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Environment Events - Wed, 11/09/2016 - 2:35pm
Wednesday, November 9, 2016 4:00 PM - 6:00 PM

Leadership Academy Pillar: Member Choice: PURPOSEFUL or PROFESSIONAL

This workshop is for women students in Engineering and Business. It will teach you how to determine what employers are paying for the job you want when you graduate and how to negotiate to be paid what you are worth doing that job. 
Participants will learn about salary resources they can use and will have the opportunity to discuss negotiation dynamics in roundtables with professional women from industry and 
academia at the conclusion of the session. Dinner will be provided!

This event is offered in partnership through the COE’s Program for Women & Minorities, the COE Leadership Academy, and the COB Career Success Center.

Register here for this session.

Leadership Academy members DO NOT register through the Leadership Academy Portal for this event, instead register here. The attendance will be recorded via the Leadership Academy Portal and follow up surveys will become available in your account.

2016 OSU Extension Land Steward Training

Forestry Events - Wed, 11/09/2016 - 2:35pm
Wednesday, November 9, 2016 12:00 PM - 5:00 PM

Visit our website for details and registration here.

·        -Have land but not sure how to take care of it? 

·        -Need a plan for your property? 

·        -New to the area?

·        -Thinking of purchasing land?

The award winning Land Stewards training helps local small-acreage landowners learn about ways to create a healthy environment on their property.  The program incorporates weekly field classes, presentations from natural resource professionals, and the creation of a personalized management plan. This program is great for land owners who want to learn or enhance or develop land management skills as a part of their rural lifestyles. 

The 11-week training covers topics such as wildfire risk reduction, woodland and forest management, natural vegetation and wildlife, rivers and stream ecosystems, pasture management, soils and organic waste, small acreage systems and infrastructure, economics and enterprise on your land, stewardship planning and much more!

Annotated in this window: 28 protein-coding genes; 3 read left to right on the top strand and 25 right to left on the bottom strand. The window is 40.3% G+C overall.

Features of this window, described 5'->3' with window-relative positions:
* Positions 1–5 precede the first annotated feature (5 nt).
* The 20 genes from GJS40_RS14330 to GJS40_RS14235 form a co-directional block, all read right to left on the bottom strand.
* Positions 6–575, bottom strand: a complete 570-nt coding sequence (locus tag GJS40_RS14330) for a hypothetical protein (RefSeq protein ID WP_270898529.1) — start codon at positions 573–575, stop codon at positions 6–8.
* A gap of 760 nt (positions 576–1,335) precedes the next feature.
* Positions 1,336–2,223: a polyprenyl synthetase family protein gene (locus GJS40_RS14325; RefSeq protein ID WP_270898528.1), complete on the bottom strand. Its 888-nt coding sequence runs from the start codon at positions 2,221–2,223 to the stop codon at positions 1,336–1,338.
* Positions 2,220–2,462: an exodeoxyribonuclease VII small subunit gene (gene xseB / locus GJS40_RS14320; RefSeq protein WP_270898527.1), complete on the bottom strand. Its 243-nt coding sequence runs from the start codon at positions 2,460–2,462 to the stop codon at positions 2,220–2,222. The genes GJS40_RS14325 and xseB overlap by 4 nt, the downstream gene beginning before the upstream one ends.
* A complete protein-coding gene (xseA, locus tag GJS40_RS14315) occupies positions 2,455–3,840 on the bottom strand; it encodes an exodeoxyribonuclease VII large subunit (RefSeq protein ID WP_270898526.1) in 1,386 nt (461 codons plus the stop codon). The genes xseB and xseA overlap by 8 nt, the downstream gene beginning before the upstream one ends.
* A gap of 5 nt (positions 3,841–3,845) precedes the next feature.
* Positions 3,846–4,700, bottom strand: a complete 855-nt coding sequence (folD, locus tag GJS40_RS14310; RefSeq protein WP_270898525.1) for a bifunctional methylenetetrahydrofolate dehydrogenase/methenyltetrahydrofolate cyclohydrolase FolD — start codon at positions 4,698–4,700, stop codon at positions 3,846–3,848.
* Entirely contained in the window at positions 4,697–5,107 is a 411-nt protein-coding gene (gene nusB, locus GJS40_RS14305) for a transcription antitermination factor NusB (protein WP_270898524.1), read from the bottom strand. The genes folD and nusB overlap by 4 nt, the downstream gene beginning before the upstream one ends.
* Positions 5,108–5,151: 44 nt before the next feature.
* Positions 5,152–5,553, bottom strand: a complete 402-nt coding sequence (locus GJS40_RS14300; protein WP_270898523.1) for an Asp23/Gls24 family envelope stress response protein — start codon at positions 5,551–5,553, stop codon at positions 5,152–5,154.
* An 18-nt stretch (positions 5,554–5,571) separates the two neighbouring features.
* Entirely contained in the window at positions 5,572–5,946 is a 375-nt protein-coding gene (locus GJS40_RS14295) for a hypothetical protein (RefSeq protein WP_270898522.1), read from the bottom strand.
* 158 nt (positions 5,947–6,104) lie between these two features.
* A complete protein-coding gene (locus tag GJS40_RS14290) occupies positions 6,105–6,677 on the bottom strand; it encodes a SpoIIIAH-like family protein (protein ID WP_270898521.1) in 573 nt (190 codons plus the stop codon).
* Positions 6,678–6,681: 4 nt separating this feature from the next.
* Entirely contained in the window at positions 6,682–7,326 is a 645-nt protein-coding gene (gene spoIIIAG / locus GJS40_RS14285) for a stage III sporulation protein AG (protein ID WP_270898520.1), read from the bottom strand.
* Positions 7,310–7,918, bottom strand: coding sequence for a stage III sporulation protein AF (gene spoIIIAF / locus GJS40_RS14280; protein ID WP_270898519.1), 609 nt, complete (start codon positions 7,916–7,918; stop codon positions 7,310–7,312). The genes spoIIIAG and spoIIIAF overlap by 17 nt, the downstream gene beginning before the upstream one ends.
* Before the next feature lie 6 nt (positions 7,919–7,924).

Weekly classes will meet at OSU Extension at 569 Hanley Road, Central Point

Wednesday afternoons, September 7th – November 16; 12:00-5:00pm

Protecting your Well & Septic System

Small Farms Events - Wed, 11/09/2016 - 2:35pm
Wednesday, November 9, 2016 6:00 PM - 8:00 PM
Amy Patton, Hydrologist   ($5 discount with OSU vol. badge) Learn how to keep your well water clean and how to maintain your septic system.  Bring 1 cup of well water to discover your    Nitrate concentration and how they fit with Nitrate levels in the valley.     
Categories: OSU Extension Blogs

Under Pressure: Evolutionary Oddities in the Fungal World

Forestry Events - Tue, 11/08/2016 - 2:36pm
Tuesday, November 8, 2016 7:30 PM - 8:30 PM
Presented by Noah Siegel, mushroom expert, photographer and author

Tax Assessments for Rural Properties and Noxious Weed Management

Forestry Events - Tue, 11/08/2016 - 2:36pm
Tuesday, November 8, 2016 6:00 PM - 8:00 PM

Have you recently purchased a rural property or are looking to purchase rural property?  This survey workshop series is meant to introduce relevant issues regarding land ownership and provide answers and tips from local experts for new property owners to be successful land managers!

For more information, http://www.yamhillswcd.org/LandStewardshipWorkshopSeries 

Land Stewardship Workshop Series

Small Farms Events - Tue, 11/08/2016 - 2:36pm
Tuesday, November 8, 2016 6:00 PM - 8:00 PM

Land Stewardship Workshop Series

Have you recently purchased a rural property or are looking to purchase rural property?  This survey workshop series is meant to introduce relevant issues regarding land ownership and provide answers and tips from local experts for new property owners to be successful land managers!

November 8th, 6-8pm : Tax Assessments for Rural Properties and Noxious Weed Management

Presented by :  Scott Maytubby and Derrick Wharff, Current and Incumbent Yamhill County Tax Assessor and Michael Crabtree, Yamhill SWCD

Cost: $15/class  **Cost includes dinner**

Location: Chemeketa Community College McMinnville

Campus: 288 NE Norton Ln, McMinnville, OR 97128

To Register Online Please visit: Yamhillswcd.org 

To Register by Phone please call : (503) 472-6403



Categories: OSU Extension Blogs

WOWNet Retreat

Forestry Events - Sun, 11/06/2016 - 2:36pm
Friday, November 4, 2016 - Sunday, November 6, 2016 (all day event)

Join other WOWNet members for a weekend at beautiful Silver Falls State Park participating in workshops such as tree id, how to hire a logger, invasive insect management, wildlife habitat, non-timber forest products, and much more.

Register by October 18th by contacting Tiffany Fegel and hurry, space is limited!

2016 National Convention of the Society of American Foresters

Forestry Events - Sun, 11/06/2016 - 2:36pm
Wednesday, November 2, 2016 - Sunday, November 6, 2016 (all day event)

Forests form the fabric of the landscapes of Wisconsin and the Great Lakes area, influencing generations of foresters and figuring prominently in the cultures, traditions, and economies of the region. Madison is central to a robust Midwestern forestry community that offers a rich history, a legacy of pioneering forestry environmentalism, and an active contemporary forestry industry. It is a vibrant, safe, walkable capital city that is home to the University of Wisconsin and the world-renowned USFS Forest Products Lab.